Evaluate $$\displaystyle\int_0^4 \frac{\ln x}{\sqrt{4x-x^2}} \,\mathrm dx$$

How do I evaluate this integral? I know that the result is $0$, but I don't know how to obtain this. Wolfram|Alpha yields a non-elementary antiderivative for the indefinite integral, so I don't think I can directly integrate and then plug in the upper/lower limits.

  • $\begingroup$ Wolfram's integrator gives a non elementary primitive. $\endgroup$ – ajotatxe Dec 13 '14 at 8:49
  • $\begingroup$ @ajotatxe The answer to this is 0 , but I don't know how to get it $\endgroup$ – M.S.E Dec 13 '14 at 8:50
  • 1
    $\begingroup$ \begin{align} \int^4_0\frac{\ln{x}}{\sqrt{x(4-x)}}{\rm d}x =&\int^1_0\frac{2\ln{2}+\ln{x}}{\sqrt{x(1-x)}}{\rm d}x\\ =&2\pi\ln{2}+\pi(-\gamma-2\ln{2}+\gamma)\\ =&0 \end{align} $\endgroup$ – M.N.C.E. Dec 13 '14 at 8:59
  • $\begingroup$ Try Subsituting $$u=\frac{x}{4}$$ $\endgroup$ – The Artist Dec 13 '14 at 9:02

First let $t = x-2$ this way $4x-x^2 = 4 - (x-2)^2 = 4-t^2$. Substitute, $$ \int_{-2}^2 \frac{\log(t+2)}{\sqrt{4-t^2}} ~ dt $$ Now let, $\theta = \sin^{-1}\tfrac{t}{2}$ so that $2\sin \theta = t$ and hence, after substitute, $$ \int_{-\pi/2}^{\pi/2} \frac{\log [2(1+\sin \theta)]}{2\cos \theta} 2\cos \theta ~ d\theta = \pi \log 2 + \int_{-\pi/2}^{\pi/2} \log(1+\sin \theta)~d\theta $$ To solve this integral, replace $\theta$ by $-\theta$,
$$ I = \int_{-\pi/2}^{\pi/2} \log(1+\sin \theta) ~d\theta= \int_{-\pi/2}^{\pi/2} \log(1-\sin \theta)~d\theta$$ Now, $$ I + I = \int_{-\pi/2}^{\pi/2} \log(1-\sin^2 \theta) ~ d\theta = 4\int_{0}^{\pi/2} \log (\cos \theta) ~ d\theta$$ The last integral is a well-known integral that computes to $-\frac{\pi}{2}\log 2$.

Your final answer is, $\pi \log 2 -\pi\log 2$.


This integral appeared on an 1886 exam at the University of Cambridge and also discussed in A Treatise on the Integral Calculus by Joseph Edwards. In general we have

$$\int_0^a \frac{\ln x}{\sqrt{ax-x^2}}\,\mathrm dx=\pi\ln\left(\frac{a}{4}\right)$$

Proof :

\begin{align} \int_0^a \frac{\ln x}{\sqrt{ax-x^2}}\,\mathrm dx&=\int_0^1 \frac{\ln a+\ln t}{\sqrt{t}\;\sqrt{1-t}}\,\mathrm dt\tag1\\[7pt] &=\int_0^{\pi/2}\frac{\ln a+\ln\sin^2\theta }{\sqrt{\sin^2\theta}\;\sqrt{1-\sin^2\theta}}\cdot2\sin\theta\cos\theta\;\mathrm d\theta\tag2\\[7pt] &=2\ln a\int_0^{\pi/2}\;\mathrm d\theta+4\int_0^{\pi/2}\ln\sin\theta\;\mathrm d\theta\tag3\\[7pt] &=\pi\ln a-2\pi\ln2\\[7pt] &=\bbox[5pt,border:3px #FF69B4 solid]{\color{red}{\large\pi\ln\left(\frac{a}{4}\right)}}\tag{$\color{red}{❤}$} \end{align} Hence $$\int_0^4 \frac{\ln x}{\sqrt{4x-x^2}}\,\mathrm dx=\bbox[5pt,border:3px #FF69B4 solid]{\color{red}{\large0}}$$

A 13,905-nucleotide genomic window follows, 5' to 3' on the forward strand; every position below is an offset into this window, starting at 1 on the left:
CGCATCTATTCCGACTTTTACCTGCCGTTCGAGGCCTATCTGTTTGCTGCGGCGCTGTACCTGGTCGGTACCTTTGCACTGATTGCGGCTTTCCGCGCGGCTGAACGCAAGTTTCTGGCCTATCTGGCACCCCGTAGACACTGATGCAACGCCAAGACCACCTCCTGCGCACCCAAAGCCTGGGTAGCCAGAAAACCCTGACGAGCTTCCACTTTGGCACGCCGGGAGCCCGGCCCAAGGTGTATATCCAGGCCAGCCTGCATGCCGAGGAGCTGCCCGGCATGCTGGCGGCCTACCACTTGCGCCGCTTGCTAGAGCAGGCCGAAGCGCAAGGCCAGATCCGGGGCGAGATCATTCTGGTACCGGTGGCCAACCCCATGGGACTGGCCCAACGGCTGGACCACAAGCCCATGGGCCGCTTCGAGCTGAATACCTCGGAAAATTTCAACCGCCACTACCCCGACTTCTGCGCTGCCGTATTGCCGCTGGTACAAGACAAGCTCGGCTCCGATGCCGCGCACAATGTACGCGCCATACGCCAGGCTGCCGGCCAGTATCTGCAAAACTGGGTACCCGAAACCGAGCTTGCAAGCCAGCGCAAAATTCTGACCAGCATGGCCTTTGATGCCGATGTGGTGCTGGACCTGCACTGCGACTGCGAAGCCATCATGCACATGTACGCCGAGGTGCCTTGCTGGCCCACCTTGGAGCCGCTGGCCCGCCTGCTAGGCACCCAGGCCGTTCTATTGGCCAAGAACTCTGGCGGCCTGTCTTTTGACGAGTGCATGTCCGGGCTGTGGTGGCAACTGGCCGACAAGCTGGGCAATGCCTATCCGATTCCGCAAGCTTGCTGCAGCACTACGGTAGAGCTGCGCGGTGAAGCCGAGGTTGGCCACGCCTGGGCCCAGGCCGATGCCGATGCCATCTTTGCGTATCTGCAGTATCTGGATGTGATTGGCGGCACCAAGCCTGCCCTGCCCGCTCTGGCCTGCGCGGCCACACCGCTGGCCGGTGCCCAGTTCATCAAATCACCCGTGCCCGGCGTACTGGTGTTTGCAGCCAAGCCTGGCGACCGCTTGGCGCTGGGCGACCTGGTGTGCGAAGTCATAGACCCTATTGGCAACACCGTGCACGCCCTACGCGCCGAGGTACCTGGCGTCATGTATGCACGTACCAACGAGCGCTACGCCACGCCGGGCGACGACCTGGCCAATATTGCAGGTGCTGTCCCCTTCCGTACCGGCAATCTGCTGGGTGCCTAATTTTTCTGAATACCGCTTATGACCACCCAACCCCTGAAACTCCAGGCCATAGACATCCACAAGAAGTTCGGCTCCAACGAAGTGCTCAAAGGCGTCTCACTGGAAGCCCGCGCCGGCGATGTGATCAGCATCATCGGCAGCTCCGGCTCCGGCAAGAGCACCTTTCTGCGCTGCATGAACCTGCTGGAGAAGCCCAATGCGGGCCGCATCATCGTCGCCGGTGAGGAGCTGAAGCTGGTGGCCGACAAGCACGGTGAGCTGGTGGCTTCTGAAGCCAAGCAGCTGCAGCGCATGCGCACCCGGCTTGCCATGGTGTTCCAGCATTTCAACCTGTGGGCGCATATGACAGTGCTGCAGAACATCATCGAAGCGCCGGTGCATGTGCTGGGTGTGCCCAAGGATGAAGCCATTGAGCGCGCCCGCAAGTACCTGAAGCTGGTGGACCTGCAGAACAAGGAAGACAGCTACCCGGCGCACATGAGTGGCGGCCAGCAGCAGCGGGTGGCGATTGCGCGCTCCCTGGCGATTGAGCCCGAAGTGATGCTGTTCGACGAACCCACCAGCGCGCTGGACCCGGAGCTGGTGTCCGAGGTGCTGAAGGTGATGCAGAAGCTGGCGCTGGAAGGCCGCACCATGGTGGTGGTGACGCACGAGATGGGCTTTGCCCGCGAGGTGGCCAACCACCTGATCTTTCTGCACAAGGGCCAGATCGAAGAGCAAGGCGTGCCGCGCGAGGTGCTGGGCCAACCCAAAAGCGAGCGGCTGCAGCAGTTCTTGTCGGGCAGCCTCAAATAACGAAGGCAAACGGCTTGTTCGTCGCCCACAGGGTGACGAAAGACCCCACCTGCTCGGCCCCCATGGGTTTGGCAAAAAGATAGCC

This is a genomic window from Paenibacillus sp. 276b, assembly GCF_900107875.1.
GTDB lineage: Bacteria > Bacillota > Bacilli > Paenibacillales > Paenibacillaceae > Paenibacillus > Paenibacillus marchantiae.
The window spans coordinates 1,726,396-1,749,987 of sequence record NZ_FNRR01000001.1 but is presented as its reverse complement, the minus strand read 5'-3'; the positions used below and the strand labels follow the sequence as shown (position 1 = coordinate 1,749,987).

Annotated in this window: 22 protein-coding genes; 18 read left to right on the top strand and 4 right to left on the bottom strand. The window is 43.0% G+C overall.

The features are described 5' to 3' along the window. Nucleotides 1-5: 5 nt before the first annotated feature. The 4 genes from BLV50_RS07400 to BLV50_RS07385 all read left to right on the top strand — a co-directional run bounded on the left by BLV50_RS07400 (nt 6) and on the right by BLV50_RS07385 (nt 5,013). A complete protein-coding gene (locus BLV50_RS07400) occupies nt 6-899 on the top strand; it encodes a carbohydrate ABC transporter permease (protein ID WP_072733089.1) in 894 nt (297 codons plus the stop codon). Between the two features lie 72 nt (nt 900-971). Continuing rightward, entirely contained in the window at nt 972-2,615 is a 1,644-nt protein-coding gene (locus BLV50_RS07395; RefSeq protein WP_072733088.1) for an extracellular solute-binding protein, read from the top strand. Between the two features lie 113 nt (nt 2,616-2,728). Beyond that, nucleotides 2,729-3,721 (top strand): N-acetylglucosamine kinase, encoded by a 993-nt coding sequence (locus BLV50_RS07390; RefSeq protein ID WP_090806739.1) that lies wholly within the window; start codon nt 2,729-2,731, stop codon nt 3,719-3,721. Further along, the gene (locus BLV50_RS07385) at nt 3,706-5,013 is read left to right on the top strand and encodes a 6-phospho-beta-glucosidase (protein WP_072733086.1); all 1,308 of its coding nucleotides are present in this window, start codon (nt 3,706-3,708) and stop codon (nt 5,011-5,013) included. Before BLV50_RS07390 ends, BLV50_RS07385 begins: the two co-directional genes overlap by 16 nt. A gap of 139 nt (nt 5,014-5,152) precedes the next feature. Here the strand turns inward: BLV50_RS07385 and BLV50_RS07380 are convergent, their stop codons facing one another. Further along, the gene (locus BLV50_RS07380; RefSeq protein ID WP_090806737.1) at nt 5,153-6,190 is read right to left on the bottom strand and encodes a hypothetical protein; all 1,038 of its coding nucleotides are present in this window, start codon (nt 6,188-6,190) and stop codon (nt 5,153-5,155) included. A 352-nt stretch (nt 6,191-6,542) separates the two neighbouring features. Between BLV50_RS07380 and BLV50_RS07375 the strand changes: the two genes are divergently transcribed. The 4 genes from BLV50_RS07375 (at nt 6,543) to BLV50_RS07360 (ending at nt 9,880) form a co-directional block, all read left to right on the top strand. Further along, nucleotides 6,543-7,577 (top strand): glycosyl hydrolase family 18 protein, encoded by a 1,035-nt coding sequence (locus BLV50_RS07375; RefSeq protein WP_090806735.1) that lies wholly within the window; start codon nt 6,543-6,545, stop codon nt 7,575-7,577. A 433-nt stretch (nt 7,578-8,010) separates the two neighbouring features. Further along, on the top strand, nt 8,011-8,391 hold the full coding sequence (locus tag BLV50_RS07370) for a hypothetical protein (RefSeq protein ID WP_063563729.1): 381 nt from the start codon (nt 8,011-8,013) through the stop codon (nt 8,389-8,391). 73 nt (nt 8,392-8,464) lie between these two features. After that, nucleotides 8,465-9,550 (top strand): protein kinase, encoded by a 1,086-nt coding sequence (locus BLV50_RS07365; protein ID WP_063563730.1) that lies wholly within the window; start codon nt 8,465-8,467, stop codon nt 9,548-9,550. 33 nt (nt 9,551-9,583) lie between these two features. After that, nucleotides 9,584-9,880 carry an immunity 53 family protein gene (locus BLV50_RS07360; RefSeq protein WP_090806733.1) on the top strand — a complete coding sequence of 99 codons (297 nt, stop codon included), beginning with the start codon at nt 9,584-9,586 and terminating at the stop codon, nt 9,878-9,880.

Explanation :

$(1)\;$ Use substitution $\;\displaystyle x=at$

$(2)\;$ Use substitution $\;\displaystyle t=\sin^2\theta\quad\implies\quad dt=2\sin\theta\cos\theta\;\mathrm d\theta$

$(3)\;$ Use Euler log-sine integral $\;\displaystyle \int_0^{\pi/2}\ln\sin\theta\;\mathrm d\theta=-\frac{\pi}{2}\ln2$

  • 1
    $\begingroup$ @MathGod Thank you ^^ $\endgroup$ – Venus Dec 23 '14 at 7:36

$\newcommand{\angles}[1]{\left\langle\, #1 \,\right\rangle} \newcommand{\braces}[1]{\left\lbrace\, #1 \,\right\rbrace} \newcommand{\bracks}[1]{\left\lbrack\, #1 \,\right\rbrack} \newcommand{\ceil}[1]{\,\left\lceil\, #1 \,\right\rceil\,} \newcommand{\dd}{{\rm d}} \newcommand{\ds}[1]{\displaystyle{#1}} \newcommand{\dsc}[1]{\displaystyle{\color{red}{#1}}} \newcommand{\expo}[1]{\,{\rm e}^{#1}\,} \newcommand{\fermi}{\,{\rm f}} \newcommand{\floor}[1]{\,\left\lfloor #1 \right\rfloor\,} \newcommand{\half}{{1 \over 2}} \newcommand{\ic}{{\rm i}} \newcommand{\iff}{\Longleftrightarrow} \newcommand{\imp}{\Longrightarrow} \newcommand{\Li}[1]{\,{\rm Li}_{#1}} \newcommand{\norm}[1]{\left\vert\left\vert\, #1\,\right\vert\right\vert} \newcommand{\pars}[1]{\left(\, #1 \,\right)} \newcommand{\partiald}[3][]{\frac{\partial^{#1} #2}{\partial #3^{#1}}} \newcommand{\pp}{{\cal P}} \newcommand{\root}[2][]{\,\sqrt[#1]{\vphantom{\large A}\,#2\,}\,} \newcommand{\sech}{\,{\rm sech}} \newcommand{\sgn}{\,{\rm sgn}} \newcommand{\totald}[3][]{\frac{{\rm d}^{#1} #2}{{\rm d} #3^{#1}}} \newcommand{\ul}[1]{\underline{#1}} \newcommand{\verts}[1]{\left\vert\, #1 \,\right\vert}$ $\ds{}$ \begin{align}&\color{#99f}{\large% \int_{0}^{4}{\ln\pars{x} \over \root{4x - x^{2}}}\,\dd x} =\int_{0}^{4}{\ln\pars{4\bracks{x/4}} \over \root{x/4 - \bracks{x/4}^{2}}} \,{\dd x \over 4} =\int_{0}^{1}{\ln\pars{4x} \over \root{x - x^{2}}}\,\dd x \\[5mm]&=2\int_{0}^{1}{\pars{4x}^{-1/2}\,\ln\pars{4x}\pars{1- x}^{-1/2}}\,\dd x =2\lim_{\mu\ \to\ -1/2}\,\,\,\partiald{}{\mu} \int_{0}^{1}{\pars{4x}^{\mu}\pars{1- x}^{-1/2}}\,\dd x \\[5mm]&=2\lim_{\mu\ \to\ -1/2}\,\,\,\partiald{}{\mu}\bracks{% 4^{\mu}\,{\Gamma\pars{\mu + 1}\Gamma\pars{1/2} \over \Gamma\pars{\mu + 3/2}}} =\color{#66f}{\large 0} \end{align}




$=\frac12\int_{-2}^{2}\frac{\ln{(t+2)}}{\sqrt{4-t^2}}dt +\frac12\int_{-2}^{2}\frac{\ln{(-t+2)}}{\sqrt{4-t^2}}dt$




Your Answer

By clicking “Post Your Answer”, you agree to our terms of service, privacy policy and cookie policy

Not the answer you're looking for? Browse other questions tagged or ask your own question.